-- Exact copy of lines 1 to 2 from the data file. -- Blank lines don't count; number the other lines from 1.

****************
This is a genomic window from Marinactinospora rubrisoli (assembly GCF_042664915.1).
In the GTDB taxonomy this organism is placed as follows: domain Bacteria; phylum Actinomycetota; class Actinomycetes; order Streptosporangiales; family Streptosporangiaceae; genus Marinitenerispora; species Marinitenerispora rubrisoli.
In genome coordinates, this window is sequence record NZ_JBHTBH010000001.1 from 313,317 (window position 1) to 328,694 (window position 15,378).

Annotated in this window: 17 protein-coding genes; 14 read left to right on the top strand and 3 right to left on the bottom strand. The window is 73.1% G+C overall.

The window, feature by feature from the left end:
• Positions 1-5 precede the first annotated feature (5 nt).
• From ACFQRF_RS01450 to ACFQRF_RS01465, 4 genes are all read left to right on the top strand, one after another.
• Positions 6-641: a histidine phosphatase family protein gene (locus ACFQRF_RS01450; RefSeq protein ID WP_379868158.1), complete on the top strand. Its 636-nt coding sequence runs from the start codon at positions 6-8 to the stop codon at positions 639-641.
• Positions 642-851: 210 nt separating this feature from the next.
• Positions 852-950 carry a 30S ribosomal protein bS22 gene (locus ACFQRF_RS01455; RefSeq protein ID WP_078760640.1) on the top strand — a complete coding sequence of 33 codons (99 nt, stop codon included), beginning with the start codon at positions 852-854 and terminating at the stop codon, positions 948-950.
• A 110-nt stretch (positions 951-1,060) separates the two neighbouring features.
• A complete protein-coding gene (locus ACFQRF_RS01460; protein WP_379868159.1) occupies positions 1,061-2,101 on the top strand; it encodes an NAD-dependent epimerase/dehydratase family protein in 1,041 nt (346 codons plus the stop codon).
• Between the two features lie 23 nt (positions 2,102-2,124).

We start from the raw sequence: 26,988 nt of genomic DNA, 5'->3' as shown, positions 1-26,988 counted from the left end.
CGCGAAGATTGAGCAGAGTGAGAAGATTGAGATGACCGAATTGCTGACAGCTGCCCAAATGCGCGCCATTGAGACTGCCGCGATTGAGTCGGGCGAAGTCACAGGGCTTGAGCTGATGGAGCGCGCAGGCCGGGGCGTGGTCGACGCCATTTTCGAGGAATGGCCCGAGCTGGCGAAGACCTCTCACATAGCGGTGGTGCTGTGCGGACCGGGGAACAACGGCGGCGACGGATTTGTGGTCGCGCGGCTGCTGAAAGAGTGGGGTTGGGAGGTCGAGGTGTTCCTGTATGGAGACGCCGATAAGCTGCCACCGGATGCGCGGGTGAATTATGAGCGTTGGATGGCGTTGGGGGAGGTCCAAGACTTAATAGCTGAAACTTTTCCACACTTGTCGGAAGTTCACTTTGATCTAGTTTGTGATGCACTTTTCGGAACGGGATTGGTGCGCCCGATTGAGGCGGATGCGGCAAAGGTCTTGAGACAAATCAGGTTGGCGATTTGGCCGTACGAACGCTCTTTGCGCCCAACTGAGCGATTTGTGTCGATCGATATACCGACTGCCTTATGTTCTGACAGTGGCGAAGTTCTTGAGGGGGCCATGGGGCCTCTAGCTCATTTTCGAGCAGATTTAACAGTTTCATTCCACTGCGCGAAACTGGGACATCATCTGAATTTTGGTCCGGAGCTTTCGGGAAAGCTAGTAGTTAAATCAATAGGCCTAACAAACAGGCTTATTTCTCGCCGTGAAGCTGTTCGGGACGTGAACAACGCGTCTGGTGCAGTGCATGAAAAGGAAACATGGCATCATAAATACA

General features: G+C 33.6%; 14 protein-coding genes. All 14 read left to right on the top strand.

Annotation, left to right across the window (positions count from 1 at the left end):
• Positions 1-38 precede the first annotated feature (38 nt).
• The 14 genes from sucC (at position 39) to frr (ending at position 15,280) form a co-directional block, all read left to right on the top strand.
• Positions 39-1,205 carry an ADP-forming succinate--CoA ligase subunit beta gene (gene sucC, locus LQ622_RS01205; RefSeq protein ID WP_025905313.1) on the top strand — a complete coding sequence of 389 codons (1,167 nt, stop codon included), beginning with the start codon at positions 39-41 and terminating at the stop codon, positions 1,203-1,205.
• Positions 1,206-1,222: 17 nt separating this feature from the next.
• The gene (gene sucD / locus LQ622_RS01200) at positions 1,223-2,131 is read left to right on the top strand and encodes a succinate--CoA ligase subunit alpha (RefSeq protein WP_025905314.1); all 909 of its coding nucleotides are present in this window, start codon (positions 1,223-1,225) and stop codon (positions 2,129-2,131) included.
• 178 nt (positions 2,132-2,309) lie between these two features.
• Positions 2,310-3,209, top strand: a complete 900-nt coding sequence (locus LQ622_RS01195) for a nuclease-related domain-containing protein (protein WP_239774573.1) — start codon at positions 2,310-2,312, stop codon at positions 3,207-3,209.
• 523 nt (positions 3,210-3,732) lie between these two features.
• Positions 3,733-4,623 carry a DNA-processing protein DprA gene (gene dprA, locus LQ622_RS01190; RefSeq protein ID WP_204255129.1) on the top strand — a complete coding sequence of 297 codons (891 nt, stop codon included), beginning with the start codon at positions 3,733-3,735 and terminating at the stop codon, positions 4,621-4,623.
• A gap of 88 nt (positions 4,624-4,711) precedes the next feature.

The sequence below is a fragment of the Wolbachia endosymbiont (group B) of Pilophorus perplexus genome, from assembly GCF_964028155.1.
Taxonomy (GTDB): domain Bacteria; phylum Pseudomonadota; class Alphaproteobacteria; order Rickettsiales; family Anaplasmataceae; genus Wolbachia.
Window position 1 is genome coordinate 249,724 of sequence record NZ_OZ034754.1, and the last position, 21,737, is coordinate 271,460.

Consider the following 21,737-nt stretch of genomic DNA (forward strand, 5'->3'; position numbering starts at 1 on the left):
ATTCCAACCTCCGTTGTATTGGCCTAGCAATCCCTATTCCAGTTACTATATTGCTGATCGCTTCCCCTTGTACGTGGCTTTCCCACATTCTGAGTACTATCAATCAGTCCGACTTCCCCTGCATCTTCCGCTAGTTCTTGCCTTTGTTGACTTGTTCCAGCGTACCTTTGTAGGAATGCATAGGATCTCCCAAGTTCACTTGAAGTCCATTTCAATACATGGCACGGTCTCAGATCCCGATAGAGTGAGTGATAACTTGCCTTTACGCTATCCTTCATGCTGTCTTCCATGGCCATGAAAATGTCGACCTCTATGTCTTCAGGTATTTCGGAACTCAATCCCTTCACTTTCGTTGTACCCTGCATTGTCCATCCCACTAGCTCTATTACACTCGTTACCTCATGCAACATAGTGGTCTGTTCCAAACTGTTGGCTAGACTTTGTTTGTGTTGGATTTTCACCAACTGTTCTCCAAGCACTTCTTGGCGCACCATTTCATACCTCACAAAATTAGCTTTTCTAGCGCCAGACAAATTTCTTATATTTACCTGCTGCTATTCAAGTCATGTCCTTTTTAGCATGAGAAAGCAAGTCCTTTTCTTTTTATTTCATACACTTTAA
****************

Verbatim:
This is a genomic window from Marinactinospora rubrisoli (assembly GCF_042664915.1).
In the GTDB taxonomy this organism is placed as follows: domain Bacteria; phylum Actinomycetota; class Actinomycetes; order Streptosporangiales; family Streptosporangiaceae; genus Marinitenerispora; species Marinitenerispora rubrisoli.